Our Tempest’s Tempest
By Jena Necrason, Co-Artistic Director Vermont Shakespeare Festival.
April 23rd 2018
Summer of 2012, we are doing The Tempest. Performances are scheduled at Knight Point State Park in North Hero and Oakledge Park in Burlington. Knight Point State Park is where we founded the company, our original home. I don’t remember if it was Friday or Saturday, we are at Knight Point and the weather report is not looking good. I am in the show playing Ariel and John has directed. Actor brain says– “man if we cancel the show tonight, I will FINALLY have a night off!” (I had been going straight for probably 30 days or so with no time off as we rehearsed, plus I was teaching 15 classes a week at Stella Adler Studio of Acting in New York). Producer brain says“OM*G this is going to KILL US financially.”
We keep an eye on the weather reports but cell service up on our performance site is sketchy so we periodically send someone down to Route 2 to check in on radar weather service. We spend the day watching the storm approach the Champlain Islands. We have rehearsal scheduled before the show, it has been very hot, and we have all been sweating profusely in costume for the past couple of days- the show is very physical, we are all playing instruments and singing and it’s wonderful. With rain moving in, the humidity increases and the wind starts blowing, now we are sweaty and oddly cold, but at least the wind is keeping the mosquitos at bay. At a rehearsal earlier in the week, I had climbed a tree onstage thinking it would be a good place for Ariel to perch as she watched the mortals fumble about during Act 3 Scene 3. Only to realize that there was a beehive nestled in the tree just above my head- I quietly slipped down that tree and found another perch as the scene continued.
Our set is composed of various old furniture and antiques picked from throughout the Champlain Islands by our innovative Set Designer Tim Baumgartner, some of these items are on loan- meaning they can’t get wet, warped, and wracked by the rain. We also have a broken down boat on our set, and its ok if that gets wet. Our brilliant Composer, Joanne Maffia, has 20 various instruments onstage including her Vibraphone. Instruments cannot get wet.
At this point in VSF’s history we had been producing outdoor theatre with no tent or rain cover for seven years, it was difficult, but it was also magical. We had been rained out once before (our very first performance ever in 2005 was a rainout), we had held shows for rain, both before curtain and during performances. We spent a lot of time praying to the weather gods. We had tarps. We had plastic. We had makeshift carriers to quickly get things on and offstage in the case of sudden rain. I can tell you that producing theatre outdoors like this, with no back-up space or rain protection, takes years off your life. I will curse VSF someday on my deathbed. I will think “If only I had not spent all those years producing theatre outdoors without a tent, I would be alive and well right now facing another decade of good living”.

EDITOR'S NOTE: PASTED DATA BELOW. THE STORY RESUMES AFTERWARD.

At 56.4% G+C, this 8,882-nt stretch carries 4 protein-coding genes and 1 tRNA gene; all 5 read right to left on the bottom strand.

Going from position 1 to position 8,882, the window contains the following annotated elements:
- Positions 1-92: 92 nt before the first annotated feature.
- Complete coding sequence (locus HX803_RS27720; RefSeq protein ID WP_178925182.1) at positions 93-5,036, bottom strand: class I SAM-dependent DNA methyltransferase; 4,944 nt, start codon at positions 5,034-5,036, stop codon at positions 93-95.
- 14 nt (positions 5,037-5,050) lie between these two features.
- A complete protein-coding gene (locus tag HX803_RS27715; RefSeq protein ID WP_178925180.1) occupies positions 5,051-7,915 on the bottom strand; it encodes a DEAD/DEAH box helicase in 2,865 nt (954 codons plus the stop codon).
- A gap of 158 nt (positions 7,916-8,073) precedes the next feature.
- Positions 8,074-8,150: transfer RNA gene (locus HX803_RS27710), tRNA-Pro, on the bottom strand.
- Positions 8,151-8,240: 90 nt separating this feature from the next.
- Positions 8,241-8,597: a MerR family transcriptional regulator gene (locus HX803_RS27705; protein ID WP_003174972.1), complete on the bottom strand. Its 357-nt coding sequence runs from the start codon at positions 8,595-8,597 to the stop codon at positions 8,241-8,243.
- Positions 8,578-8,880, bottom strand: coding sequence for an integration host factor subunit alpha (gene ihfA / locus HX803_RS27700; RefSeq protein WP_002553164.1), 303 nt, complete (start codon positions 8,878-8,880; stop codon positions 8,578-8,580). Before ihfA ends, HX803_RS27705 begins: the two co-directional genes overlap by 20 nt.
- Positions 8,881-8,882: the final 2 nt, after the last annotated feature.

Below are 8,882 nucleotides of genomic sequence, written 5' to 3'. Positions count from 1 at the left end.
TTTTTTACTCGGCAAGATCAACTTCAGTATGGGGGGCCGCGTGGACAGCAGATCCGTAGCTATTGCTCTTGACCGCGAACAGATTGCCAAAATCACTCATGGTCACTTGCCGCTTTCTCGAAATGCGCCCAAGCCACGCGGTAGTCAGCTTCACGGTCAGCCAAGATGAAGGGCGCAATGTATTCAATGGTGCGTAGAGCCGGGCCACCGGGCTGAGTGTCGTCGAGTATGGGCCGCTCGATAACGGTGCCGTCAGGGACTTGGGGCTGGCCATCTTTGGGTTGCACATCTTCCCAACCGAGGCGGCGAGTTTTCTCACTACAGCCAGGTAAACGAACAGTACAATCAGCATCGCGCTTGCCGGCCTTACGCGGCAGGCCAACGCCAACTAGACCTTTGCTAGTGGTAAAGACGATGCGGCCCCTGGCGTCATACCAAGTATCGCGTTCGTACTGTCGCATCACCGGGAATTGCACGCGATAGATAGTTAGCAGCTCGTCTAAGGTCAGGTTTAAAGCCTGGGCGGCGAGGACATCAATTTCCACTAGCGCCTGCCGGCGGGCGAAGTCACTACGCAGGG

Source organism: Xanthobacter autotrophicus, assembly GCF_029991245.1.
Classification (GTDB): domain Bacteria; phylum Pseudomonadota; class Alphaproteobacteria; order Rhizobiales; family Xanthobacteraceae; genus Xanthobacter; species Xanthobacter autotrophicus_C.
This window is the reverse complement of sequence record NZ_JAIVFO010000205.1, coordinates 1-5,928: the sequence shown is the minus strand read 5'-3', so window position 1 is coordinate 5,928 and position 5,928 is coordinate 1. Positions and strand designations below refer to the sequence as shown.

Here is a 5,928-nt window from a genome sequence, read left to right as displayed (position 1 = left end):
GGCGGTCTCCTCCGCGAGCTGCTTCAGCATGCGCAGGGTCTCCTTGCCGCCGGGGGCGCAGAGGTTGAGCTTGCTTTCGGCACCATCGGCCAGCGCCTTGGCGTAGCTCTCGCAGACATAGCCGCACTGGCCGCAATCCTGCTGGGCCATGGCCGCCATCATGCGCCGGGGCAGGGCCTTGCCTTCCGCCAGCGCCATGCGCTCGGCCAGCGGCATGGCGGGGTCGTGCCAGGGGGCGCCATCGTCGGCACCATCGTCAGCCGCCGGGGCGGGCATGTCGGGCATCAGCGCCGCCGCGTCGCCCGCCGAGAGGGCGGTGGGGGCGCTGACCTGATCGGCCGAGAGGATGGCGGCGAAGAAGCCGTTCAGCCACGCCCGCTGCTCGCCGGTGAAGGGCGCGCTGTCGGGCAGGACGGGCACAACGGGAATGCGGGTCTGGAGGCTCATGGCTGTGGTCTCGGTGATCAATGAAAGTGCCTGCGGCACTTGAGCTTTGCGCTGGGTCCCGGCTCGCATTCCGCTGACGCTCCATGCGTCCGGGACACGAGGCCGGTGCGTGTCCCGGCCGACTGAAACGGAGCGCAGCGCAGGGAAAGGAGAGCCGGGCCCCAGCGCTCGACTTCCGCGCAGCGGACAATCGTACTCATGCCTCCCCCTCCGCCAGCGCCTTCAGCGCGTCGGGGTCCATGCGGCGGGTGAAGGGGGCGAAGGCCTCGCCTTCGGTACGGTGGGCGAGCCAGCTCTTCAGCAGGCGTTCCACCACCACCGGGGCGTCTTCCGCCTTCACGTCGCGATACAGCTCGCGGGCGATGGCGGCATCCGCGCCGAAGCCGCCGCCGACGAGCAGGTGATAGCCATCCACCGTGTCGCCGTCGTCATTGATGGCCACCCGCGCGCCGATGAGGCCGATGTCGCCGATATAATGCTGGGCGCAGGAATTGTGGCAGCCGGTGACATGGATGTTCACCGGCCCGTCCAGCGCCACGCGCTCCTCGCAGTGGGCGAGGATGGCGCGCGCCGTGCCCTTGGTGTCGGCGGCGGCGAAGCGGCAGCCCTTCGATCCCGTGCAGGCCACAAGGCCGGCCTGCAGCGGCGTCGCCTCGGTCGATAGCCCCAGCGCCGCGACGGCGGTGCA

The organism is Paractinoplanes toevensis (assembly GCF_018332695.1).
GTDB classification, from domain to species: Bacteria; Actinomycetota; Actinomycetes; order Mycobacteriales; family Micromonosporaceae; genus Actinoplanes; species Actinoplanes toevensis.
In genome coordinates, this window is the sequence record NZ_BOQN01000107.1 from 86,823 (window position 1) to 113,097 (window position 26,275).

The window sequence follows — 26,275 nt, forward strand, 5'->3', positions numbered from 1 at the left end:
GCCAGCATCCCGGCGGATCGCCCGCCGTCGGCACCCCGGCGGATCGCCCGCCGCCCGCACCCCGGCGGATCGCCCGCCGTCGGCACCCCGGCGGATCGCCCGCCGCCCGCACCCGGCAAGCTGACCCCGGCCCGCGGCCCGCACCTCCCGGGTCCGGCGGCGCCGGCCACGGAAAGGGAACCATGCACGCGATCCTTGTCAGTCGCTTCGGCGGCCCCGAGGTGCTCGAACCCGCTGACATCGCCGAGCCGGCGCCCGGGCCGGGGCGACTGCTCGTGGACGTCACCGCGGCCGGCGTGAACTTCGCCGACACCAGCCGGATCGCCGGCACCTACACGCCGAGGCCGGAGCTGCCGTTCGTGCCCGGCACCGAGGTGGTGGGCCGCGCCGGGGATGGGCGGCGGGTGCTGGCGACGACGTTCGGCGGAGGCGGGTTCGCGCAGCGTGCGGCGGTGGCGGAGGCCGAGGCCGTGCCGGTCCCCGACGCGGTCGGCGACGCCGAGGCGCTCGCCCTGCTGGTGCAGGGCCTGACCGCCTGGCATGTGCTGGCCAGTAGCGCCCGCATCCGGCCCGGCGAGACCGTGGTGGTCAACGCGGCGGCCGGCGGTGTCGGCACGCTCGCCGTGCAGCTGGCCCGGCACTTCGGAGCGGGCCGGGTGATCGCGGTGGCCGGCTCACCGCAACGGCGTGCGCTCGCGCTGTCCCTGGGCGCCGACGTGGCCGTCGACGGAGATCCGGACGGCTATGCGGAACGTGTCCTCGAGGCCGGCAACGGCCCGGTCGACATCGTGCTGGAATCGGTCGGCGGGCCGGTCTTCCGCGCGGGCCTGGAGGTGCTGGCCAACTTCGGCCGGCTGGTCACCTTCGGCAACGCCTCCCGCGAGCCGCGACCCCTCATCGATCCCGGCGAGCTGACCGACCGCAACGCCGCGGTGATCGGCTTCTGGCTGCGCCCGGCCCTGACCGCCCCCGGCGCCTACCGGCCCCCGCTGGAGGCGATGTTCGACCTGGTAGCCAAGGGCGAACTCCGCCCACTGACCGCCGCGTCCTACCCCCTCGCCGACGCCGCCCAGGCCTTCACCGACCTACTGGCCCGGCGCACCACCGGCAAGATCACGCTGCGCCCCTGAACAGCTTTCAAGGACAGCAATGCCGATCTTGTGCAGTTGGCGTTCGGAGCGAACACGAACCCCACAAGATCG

Here’s the hardest part- the moment you have to make a decision as to whether to cancel the show. People have purchased tickets, some are already on their way to the park, actors are ready- sometimes this decision just can’t be made with a sense of really knowing– sometimes the weather forecast is iffy but not definitive. It takes a lot of guts to say“ok, screw it, the show must go on”, and hope for the best. This was not the case as we headed toward curtain time for The Tempest that evening- about two hours before the show time the rain came, hard. Accompanied by strong wind.
An. Actual. Tempest.
We had endured hard rain before at the park, we had waited it out in cars or backstage tents, or, if you had unlucky timing, a porta potty. We made the decision to cancel the evening’s performance. Someone ran down to Route 2 to get reception and put the word out on social media, call flynntix, update our website. The actors looked at both John and I with love and worry in their eyes; they knew how hard this was for us as producers and the financial toll it would take to lose a performance. I wanted to cry. But there is no crying in theatrical producing, so I waited until later at home.
We got everything covered onstage and moved as much as we could into our dressing rooms, four 10×10 pop-up tents lashed together with rope – and although securely fastened into the ground – not exactly what one might call a good place to be at that moment, but it was all we had. It was raining so hard we could do nothing but stay where we were and wait it out. Then the Tempest and its rain and wind decided to kick it up a notch. Our backstage masking started ripping. The pop-up tents started collapsing with the weight of the water on top, one of our actors, Parrish Hurley, took Prospero’s staff and started to battle the sagging tents pushing the water up and out- yelling lines from the play as he did it, which added some levity to what was starting to become a dangerous situation. We had to get all set pieces, costumes, instruments, props, and people (!) that we could into cars as the protection of the tents was fading. When we started to move out of the tents we realized that the ground all around the site was starting to flood. Actors are resilient, everyone rallied and ran out into the storm and did their part.
The ‘scene’ in our Tempest that evening was a group of 20 or so actors, designers, and student interns running and slipping in the storm, soaking wet and covered in mud. No one abandoned ship, and we worked together to save the show.